Hi there, Bookwheelers! I’m Wendy and I blog at Wensend. Some of you might know me, some of you might not. But I know most of you don’t have this in common with me: I’m Dutch! That means I don’t celebrate the holidays the same way Americans do every year. Sure, we do celebrate Christmas eve and Christmas (actually we have two Christmas days, as you can see in the video below). But we also have something you don’t have: Sinterklaas. We celebrate “Sinterklaasavond” (Saint Nicholas Eve) or “pakjesavond” (presents eve) at December 5th to celebrate this Saint’s birthday, which is today. So I thought this would be a good time to tell you something about our customs.
Sinterklaas, whose name is an abbrevation of Saint Nicholas, is the patron Saint of children and a former bishop of Myra, a place in Turkey. When Europeans began going to the United States they took the feast of Sinterklaas with them. There the name of this Saint became Santa Claus and this is still represented in the way Americans celebrate christmas. In other parts of Europe the idea of this Saint has developed into different forms and his valets, Black Petes, are also different in every region.
Sinterklaas arrives in The Netherlands on a boat, every year in a different city in our country, accompanied by his valets. His arrival is celebrated by a great feast, broadcasted on national television. Every year something goes wrong, so the children will wonder: will he be in time? Will Sinterklaas be celebrated this year? Of course all the adults know it’s just a joke. What happens to Sinterklaas and his helpers before they arrive and during their visit is also broadcasted on tv in a children’s show we call “Sinterklaas journaal”, which means something like “Saint Nicholas News”.
In the few weeks Sinterklaas is in The Netherlands it is celebrated everywhere, though mostly by parents with children. After the Saint has arrived in The Netherlands every city has its own smaller celebrated arrival of the Saint, so children can meet him. He rides on his horse, Amerigo, through the city and the Black Petes hand out cookies we call “pepernoten” to all the children. Next to this celebration, children also celebrate Sinterklaas at their parent’s work, at school, with family and finally the traditional “Sinterklaas eve” on December 5th. Children also leave their shoes in the living room when they’re going to sleep, just like Americans hang their stockings, so Sinterklaas can put something in it. Sinterklaas rides on his horse on the rooftops and goes through the chimneys to bring gifts. According to the tradition Sinterklaas’s birthday is on December 6th, so he leaves presents for the children the night before and returns to Spain, where he’s from, on his birthday.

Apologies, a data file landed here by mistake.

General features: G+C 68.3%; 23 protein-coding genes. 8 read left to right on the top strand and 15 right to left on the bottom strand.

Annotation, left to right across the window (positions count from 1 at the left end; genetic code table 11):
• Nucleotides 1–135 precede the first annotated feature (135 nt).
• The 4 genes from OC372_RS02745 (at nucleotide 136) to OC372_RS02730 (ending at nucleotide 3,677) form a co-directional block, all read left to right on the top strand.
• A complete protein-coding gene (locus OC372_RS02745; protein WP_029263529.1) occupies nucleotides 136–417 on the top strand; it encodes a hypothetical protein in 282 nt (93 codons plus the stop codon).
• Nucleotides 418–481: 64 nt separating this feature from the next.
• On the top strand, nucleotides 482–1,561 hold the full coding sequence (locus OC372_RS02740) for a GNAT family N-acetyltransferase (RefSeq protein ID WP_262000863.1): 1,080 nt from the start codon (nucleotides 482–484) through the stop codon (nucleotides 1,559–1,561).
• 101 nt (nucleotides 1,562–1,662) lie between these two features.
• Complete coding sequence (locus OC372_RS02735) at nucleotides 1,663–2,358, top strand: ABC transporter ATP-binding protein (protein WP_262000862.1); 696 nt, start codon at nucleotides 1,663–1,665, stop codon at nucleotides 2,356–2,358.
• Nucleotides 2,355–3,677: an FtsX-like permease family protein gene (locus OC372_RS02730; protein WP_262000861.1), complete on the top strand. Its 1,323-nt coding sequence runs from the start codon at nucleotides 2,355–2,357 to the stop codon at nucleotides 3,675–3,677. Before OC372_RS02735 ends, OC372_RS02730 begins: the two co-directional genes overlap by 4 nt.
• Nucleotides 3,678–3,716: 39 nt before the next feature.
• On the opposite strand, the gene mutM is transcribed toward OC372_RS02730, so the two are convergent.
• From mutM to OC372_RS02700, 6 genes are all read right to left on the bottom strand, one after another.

Black Petes vs. elves
Orginally, the Black Petes were meant as evil figures who would punish children if they didn’t behave. Sinterklaas songs say children would be put in a bag and taken back to Spain if they were naughty.
Lately there’s been a lot of discussion in the Netherlands around the appearance of Black Pete. As you can see in the images and pictures, a Black Pete is an adult who has made his face black. He has curly hair, red lips and is dressed as a seventeenth century page. The relationship between Sinterklaas and his Petes is roughly the same as the relationship between Santa Claus and his elves. Every Pete has a different function: there’s the Head Pete, the Navigation Pete, the Chef Pete, etc. Lately Black Pete is seen by some people as racist, though they are mostly intelligent helpers of Sinterklaas and the legend says their faces are black due to going up and down the dirty chimneys. So there’s been some political involvement in this issue, with even the United Nations wanting to do research. Luckily the traditional feast will be the same as always this year, but there have been some ideas about making the Black Petes all colourful. We’ll see what will happen in the years to come..
If you’re still wondering what Sinterklaas and his Petes look like, you can watch this video of the arrival of Sinterklaas this year, which starts with the “Sinterklaas journaal”. And if you still want to know more about Dutch holidays, I recommend watching this act by British comedian John Fealey on Dutch holidays, which is quite hilarious.
I hope you’ve gotten to know something about this Dutch holiday and I want to wish you all a happy Sinterklaas!